• Several points, the first is that we agree that there are people who want this to be the main issue. Handling pensions in this day is something I have to think about – are they really dinosaurs that should not exist, going with a 401(k) model, or should we encourage more companies to offer them? I don’t really know.
      I have been thinking more about sprawl and its costs. Long ago, I wrote on that a lot. It is worth revisiting, especially as poverty becomes a more suburban problem all the time.

  8. I think are a couple of points to consider in terms of pension and sprawl:
    1) I read some stories on this issue that point out 401K’s were never meant to be the primary means of funding retirement. They were initially designed for another purpose. I don’t pretend to know all the in’s and out’s of that, but, if true, it helps explain how they really don’t do the job we’d like them to do. Are pensions bad? Bad is a relative judgment.,,,companies moved away from pensions because they saw them as being too costly. This means they decided they were “bad” ways to spend “their” money, and that there were “good” places to spend the money instead. I think “good” in this context means, profits, shareholder returns, bonuses for executives. I say that because companies have seemed to spend far more time and energy on cutting costs and financial restructuring to achieve profit targets rather than other forms of investment and innovation. R & D spending is down, spending on employee training and development is down. For all this technology innovation we have today, venture capital seems to be encouraging development of apps…or using technology to replace rather mundane functions and cut costs. There seems to be little investment into technology that would be truly revolutionary….where are the Edison’s and the Einstein’s?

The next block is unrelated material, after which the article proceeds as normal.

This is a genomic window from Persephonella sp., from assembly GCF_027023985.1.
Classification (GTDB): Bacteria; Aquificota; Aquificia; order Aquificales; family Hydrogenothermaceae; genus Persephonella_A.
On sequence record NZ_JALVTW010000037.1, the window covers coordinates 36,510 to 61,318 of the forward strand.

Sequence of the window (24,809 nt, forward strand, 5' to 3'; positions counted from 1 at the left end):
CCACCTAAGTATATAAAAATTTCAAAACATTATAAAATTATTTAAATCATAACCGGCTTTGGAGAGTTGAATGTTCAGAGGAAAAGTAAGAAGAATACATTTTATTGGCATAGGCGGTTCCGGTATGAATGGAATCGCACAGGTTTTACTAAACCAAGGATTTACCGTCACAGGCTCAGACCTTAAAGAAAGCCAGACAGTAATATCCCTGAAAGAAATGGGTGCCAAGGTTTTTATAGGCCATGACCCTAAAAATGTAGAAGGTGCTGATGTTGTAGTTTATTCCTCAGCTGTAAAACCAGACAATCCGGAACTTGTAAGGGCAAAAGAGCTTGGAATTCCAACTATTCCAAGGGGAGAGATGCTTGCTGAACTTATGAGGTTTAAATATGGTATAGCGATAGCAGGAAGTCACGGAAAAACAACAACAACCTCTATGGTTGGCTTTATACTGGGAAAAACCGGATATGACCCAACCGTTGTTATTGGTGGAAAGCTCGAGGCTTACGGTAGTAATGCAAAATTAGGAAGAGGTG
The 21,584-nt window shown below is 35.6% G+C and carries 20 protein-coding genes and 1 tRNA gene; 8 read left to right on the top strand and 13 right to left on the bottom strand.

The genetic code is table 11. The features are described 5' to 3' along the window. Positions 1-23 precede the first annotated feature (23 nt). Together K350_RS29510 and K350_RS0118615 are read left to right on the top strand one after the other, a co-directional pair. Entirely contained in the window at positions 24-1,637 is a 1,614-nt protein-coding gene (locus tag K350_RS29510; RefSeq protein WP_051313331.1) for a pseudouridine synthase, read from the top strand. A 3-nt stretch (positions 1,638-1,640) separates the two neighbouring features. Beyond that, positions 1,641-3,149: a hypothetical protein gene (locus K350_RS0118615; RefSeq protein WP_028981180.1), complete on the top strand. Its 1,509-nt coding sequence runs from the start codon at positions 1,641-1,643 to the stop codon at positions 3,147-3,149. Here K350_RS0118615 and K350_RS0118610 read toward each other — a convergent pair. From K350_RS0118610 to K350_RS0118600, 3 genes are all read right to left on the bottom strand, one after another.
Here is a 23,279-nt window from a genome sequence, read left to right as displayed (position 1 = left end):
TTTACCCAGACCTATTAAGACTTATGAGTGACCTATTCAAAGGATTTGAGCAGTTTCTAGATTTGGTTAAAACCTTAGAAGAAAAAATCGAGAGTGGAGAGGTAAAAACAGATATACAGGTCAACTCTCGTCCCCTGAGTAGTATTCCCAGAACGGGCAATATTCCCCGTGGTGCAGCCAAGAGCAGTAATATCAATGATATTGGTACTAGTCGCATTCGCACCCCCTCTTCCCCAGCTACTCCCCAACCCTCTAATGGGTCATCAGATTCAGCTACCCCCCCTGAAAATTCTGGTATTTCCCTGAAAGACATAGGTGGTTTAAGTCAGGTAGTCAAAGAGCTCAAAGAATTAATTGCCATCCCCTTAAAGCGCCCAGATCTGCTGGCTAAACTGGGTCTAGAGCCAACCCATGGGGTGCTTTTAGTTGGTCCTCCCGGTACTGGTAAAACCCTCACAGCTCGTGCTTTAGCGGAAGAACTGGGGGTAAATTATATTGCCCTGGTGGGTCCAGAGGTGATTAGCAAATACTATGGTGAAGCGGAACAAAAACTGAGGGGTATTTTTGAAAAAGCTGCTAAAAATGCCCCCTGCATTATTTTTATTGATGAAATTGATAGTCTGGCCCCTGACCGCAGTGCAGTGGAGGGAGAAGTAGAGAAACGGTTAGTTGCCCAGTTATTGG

2) Yesterday’s suburban sprawl is today’s globalization. The reason we have sprawl is that cities and states started to compete against one another for jobs and tax dollars. So, we offer companies big tax breaks to move to our town, they move the jobs in, and people move in. Why should I still live in a smaller house in the city and commute out to the suburbs for my job? The new city makes it cheaper to build a new, bigger house, and the tax burden is less because they don’t have the infrastructure to support. So, first we hollowed out our cities, and now it’s happening to the country as a whole. I don’t know what the answer is….but Detroit was one of those cities that had residence requirements to work for the city. So, policemen, firefighters, teachers, etc. all had to live in the city. In the long run, it didn’t help. In Michigan in particular, take a look at some of the comments of the Oakland County Executive L. Brooks Patterson. Oakland County is the wealthy suburbs, basically….Patterson saw no reason to worry about Detroit…he felt it didn’t have an impact on the economic development of Oakland County at all…..

    Just a few rants from me….

  9. Sal and Erik, I think you guys are kinda on the correct track. David Sirota in Salon just posted an article on corporate welfare (tax breaks, loopholes, and subsidies i.e. stadiums). If either of you could come up with a clean simple answer to this question. In some public pensions were not they used as a substitute for social security rather than a complement? I think this was true for my dad who was a teacher for 25 years in MN and SD.

  10. Pingback: Coopertition | Barataria - The work of Erik Hare